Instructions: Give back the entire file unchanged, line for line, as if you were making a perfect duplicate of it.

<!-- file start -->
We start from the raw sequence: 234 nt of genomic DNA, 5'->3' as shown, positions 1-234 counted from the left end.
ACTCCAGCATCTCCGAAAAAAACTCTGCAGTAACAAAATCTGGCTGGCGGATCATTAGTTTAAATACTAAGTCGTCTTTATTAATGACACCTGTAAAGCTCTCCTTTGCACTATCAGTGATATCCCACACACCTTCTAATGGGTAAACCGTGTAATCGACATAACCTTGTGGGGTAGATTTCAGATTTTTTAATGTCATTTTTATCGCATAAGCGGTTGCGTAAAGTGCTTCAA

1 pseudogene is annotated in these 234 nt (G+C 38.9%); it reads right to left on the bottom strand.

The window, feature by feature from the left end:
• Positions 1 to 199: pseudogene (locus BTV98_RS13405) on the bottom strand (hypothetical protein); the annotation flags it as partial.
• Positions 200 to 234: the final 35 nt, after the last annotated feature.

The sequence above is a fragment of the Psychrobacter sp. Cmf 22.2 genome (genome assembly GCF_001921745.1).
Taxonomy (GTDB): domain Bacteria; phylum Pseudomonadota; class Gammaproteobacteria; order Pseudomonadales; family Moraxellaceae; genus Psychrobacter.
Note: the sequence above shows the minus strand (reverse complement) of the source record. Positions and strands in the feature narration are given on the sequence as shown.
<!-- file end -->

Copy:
We start from the raw sequence: 234 nt of genomic DNA, 5'->3' as shown, positions 1-234 counted from the left end.
ACTCCAGCATCTCCGAAAAAAACTCTGCAGTAACAAAATCTGGCTGGCGGATCATTAGTTTAAATACTAAGTCGTCTTTATTAATGACACCTGTAAAGCTCTCCTTTGCACTATCAGTGATATCCCACACACCTTCTAATGGGTAAACCGTGTAATCGACATAACCTTGTGGGGTAGATTTCAGATTTTTTAATGTCATTTTTATCGCATAAGCGGTTGCGTAAAGTGCTTCAA

1 pseudogene is annotated in these 234 nt (G+C 38.9%); it reads right to left on the bottom strand.

The window, feature by feature from the left end:
• Positions 1 to 199: pseudogene (locus BTV98_RS13405) on the bottom strand (hypothetical protein); the annotation flags it as partial.
• Positions 200 to 234: the final 35 nt, after the last annotated feature.

The sequence above is a fragment of the Psychrobacter sp. Cmf 22.2 genome (genome assembly GCF_001921745.1).
Taxonomy (GTDB): domain Bacteria; phylum Pseudomonadota; class Gammaproteobacteria; order Pseudomonadales; family Moraxellaceae; genus Psychrobacter.
Note: the sequence above shows the minus strand (reverse complement) of the source record. Positions and strands in the feature narration are given on the sequence as shown.